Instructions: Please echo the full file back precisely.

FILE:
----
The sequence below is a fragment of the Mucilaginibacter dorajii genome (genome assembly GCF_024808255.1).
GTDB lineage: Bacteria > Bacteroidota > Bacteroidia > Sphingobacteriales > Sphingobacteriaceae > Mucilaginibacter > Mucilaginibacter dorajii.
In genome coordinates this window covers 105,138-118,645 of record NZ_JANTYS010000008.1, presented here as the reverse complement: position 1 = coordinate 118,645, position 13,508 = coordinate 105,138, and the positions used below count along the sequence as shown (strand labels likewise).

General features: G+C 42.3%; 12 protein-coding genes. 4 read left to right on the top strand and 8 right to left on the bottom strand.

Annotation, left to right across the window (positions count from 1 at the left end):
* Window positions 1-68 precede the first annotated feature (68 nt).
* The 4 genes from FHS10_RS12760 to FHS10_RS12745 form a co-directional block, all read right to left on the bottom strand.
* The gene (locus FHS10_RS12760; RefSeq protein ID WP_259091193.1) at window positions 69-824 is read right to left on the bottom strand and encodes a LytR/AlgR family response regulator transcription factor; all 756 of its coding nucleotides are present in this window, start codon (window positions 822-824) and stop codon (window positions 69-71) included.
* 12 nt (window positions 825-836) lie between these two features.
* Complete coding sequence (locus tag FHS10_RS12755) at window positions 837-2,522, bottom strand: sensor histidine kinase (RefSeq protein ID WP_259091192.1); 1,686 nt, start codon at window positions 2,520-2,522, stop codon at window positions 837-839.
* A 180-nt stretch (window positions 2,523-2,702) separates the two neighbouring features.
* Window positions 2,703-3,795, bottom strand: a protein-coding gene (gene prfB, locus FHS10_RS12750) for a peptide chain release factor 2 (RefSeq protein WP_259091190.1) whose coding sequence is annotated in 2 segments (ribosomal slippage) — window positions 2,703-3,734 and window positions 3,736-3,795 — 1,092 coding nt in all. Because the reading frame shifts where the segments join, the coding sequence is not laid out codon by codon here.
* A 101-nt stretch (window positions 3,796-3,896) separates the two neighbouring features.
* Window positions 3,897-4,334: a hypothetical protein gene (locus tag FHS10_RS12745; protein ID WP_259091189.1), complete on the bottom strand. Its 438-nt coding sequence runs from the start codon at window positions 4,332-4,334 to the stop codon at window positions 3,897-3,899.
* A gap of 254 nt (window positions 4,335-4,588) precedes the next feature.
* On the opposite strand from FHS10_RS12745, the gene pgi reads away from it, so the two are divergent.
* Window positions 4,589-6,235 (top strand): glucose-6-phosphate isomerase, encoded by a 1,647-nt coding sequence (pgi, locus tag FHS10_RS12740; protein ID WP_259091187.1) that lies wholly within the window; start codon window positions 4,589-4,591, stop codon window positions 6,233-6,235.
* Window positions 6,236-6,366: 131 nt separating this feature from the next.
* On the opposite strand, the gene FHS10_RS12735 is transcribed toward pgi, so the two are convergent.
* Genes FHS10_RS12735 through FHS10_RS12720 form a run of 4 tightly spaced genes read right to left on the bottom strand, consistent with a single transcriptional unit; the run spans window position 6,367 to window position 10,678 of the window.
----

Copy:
The sequence below is a fragment of the Mucilaginibacter dorajii genome (genome assembly GCF_024808255.1).
GTDB lineage: Bacteria > Bacteroidota > Bacteroidia > Sphingobacteriales > Sphingobacteriaceae > Mucilaginibacter > Mucilaginibacter dorajii.
In genome coordinates this window covers 105,138-118,645 of record NZ_JANTYS010000008.1, presented here as the reverse complement: position 1 = coordinate 118,645, position 13,508 = coordinate 105,138, and the positions used below count along the sequence as shown (strand labels likewise).

General features: G+C 42.3%; 12 protein-coding genes. 4 read left to right on the top strand and 8 right to left on the bottom strand.

Annotation, left to right across the window (positions count from 1 at the left end):
* Window positions 1-68 precede the first annotated feature (68 nt).
* The 4 genes from FHS10_RS12760 to FHS10_RS12745 form a co-directional block, all read right to left on the bottom strand.
* The gene (locus FHS10_RS12760; RefSeq protein ID WP_259091193.1) at window positions 69-824 is read right to left on the bottom strand and encodes a LytR/AlgR family response regulator transcription factor; all 756 of its coding nucleotides are present in this window, start codon (window positions 822-824) and stop codon (window positions 69-71) included.
* 12 nt (window positions 825-836) lie between these two features.
* Complete coding sequence (locus tag FHS10_RS12755) at window positions 837-2,522, bottom strand: sensor histidine kinase (RefSeq protein ID WP_259091192.1); 1,686 nt, start codon at window positions 2,520-2,522, stop codon at window positions 837-839.
* A 180-nt stretch (window positions 2,523-2,702) separates the two neighbouring features.
* Window positions 2,703-3,795, bottom strand: a protein-coding gene (gene prfB, locus FHS10_RS12750) for a peptide chain release factor 2 (RefSeq protein WP_259091190.1) whose coding sequence is annotated in 2 segments (ribosomal slippage) — window positions 2,703-3,734 and window positions 3,736-3,795 — 1,092 coding nt in all. Because the reading frame shifts where the segments join, the coding sequence is not laid out codon by codon here.
* A 101-nt stretch (window positions 3,796-3,896) separates the two neighbouring features.
* Window positions 3,897-4,334: a hypothetical protein gene (locus tag FHS10_RS12745; protein ID WP_259091189.1), complete on the bottom strand. Its 438-nt coding sequence runs from the start codon at window positions 4,332-4,334 to the stop codon at window positions 3,897-3,899.
* A gap of 254 nt (window positions 4,335-4,588) precedes the next feature.
* On the opposite strand from FHS10_RS12745, the gene pgi reads away from it, so the two are divergent.
* Window positions 4,589-6,235 (top strand): glucose-6-phosphate isomerase, encoded by a 1,647-nt coding sequence (pgi, locus tag FHS10_RS12740; protein ID WP_259091187.1) that lies wholly within the window; start codon window positions 4,589-4,591, stop codon window positions 6,233-6,235.
* Window positions 6,236-6,366: 131 nt separating this feature from the next.
* On the opposite strand, the gene FHS10_RS12735 is transcribed toward pgi, so the two are convergent.
* Genes FHS10_RS12735 through FHS10_RS12720 form a run of 4 tightly spaced genes read right to left on the bottom strand, consistent with a single transcriptional unit; the run spans window position 6,367 to window position 10,678 of the window.